Cheap coal, wind-power reduction fueled setback in de-carbonisation of Spain’s energy market in 2015

Greenpeace protest against coal-burning power plant in Coruña. Photo: Jiri Reza/EFE via La Vanguardia
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• 24% jump year-on-year pushed coal-fired power ahead of renewables •

The use of coal in fueling Spain’s electric energy production spiked by 24 percent last year compared to 2014 levels, becoming the second largest source of energy production after nuclear energy and representing a step backwards in the de-carbonisation of Spain’s energy market, according to a representative of Spain’s association of wind-power companies (Asociación Empresarial Eólica, or AEE).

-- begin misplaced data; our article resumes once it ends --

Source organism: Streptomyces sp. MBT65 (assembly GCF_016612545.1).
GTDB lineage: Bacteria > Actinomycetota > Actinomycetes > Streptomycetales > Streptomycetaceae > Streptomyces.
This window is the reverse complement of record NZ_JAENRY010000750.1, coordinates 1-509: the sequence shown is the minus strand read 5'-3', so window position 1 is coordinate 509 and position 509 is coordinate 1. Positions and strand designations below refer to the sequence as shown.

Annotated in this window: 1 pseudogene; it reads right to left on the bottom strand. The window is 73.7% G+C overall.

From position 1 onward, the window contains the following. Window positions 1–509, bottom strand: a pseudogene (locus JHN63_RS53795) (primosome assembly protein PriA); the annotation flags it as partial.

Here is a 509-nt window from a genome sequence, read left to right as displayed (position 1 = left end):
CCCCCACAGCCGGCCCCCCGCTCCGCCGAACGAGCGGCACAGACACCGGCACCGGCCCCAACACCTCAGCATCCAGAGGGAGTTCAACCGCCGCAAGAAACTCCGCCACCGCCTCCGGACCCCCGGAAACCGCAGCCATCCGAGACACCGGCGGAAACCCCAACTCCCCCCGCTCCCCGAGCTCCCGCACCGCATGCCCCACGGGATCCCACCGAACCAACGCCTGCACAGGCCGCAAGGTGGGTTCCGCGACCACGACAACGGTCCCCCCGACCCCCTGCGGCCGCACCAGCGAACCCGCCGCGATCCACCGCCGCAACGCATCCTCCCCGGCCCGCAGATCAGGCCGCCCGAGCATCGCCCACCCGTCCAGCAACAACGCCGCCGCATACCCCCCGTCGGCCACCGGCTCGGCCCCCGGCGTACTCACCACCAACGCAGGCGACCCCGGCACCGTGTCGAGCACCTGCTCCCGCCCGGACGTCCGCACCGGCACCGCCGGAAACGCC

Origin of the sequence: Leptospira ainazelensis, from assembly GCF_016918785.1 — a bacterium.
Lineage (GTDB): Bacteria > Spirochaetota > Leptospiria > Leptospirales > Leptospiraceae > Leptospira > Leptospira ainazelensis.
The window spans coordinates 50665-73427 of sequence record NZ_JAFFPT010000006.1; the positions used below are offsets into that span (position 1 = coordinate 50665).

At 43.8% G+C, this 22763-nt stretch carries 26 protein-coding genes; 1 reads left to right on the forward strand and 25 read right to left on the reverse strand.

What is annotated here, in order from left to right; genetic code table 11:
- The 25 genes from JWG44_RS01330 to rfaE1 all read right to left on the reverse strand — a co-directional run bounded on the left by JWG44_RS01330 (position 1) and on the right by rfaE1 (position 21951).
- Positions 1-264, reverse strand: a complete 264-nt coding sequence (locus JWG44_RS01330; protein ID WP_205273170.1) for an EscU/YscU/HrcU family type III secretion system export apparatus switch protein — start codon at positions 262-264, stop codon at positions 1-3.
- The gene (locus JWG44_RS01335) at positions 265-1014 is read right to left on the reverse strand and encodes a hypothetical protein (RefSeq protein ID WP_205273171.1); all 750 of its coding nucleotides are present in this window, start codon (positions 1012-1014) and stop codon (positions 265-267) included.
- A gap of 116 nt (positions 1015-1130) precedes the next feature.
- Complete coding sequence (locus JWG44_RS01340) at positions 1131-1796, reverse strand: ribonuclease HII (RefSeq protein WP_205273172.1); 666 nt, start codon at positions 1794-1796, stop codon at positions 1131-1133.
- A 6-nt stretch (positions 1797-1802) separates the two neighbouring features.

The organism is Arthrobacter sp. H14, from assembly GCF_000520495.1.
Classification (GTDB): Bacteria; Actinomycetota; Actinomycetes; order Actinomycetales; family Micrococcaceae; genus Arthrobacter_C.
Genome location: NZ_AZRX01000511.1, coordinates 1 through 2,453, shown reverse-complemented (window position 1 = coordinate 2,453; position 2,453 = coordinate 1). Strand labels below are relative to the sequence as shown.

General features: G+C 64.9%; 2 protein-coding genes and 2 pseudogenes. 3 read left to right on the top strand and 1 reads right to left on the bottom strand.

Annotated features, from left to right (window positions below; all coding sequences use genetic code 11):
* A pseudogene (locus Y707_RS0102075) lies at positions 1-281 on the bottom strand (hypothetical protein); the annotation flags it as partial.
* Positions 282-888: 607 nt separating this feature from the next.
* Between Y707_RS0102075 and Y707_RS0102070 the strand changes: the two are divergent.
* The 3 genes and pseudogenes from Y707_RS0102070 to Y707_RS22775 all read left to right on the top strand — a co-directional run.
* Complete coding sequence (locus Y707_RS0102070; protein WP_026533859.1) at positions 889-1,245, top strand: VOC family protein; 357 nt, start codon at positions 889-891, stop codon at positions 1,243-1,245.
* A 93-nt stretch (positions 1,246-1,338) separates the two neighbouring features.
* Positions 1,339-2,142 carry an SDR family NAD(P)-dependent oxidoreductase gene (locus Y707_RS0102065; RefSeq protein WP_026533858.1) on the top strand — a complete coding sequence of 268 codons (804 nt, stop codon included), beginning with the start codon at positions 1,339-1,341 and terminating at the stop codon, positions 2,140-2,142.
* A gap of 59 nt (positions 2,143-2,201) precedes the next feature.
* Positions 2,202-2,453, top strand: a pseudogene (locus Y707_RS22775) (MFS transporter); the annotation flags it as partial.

The plummeting cost of coal led Spain’s power companies to increasingly substitute coal in 2015 for renewable sources of energy, such as wind and solar, with coal-powered plants meeting 20.3 percent of all Spain’s electricity demand for the year, ahead of wind power’s 19.1 percent share of the electricity generation market. Other countries have looked to more options, like the uranium stock, to help boost their power production options and help provide the needed amount across their population. However, Spain has plenty of access to wind and wave options around their mountains and coastlines, as well as access to some nuclear power facilities that help bolster this move away from the traditional goal and gas sources. Progress so far has been positive.

Coal was also able to move into the second-place in sources of Spain’s electricity over the past 12 months due to a sharp drop in hydro-electric power generation, which saw its share of the market drop 28 percent year-on-year, and a fall in wind production on the order of 5.3 percent.

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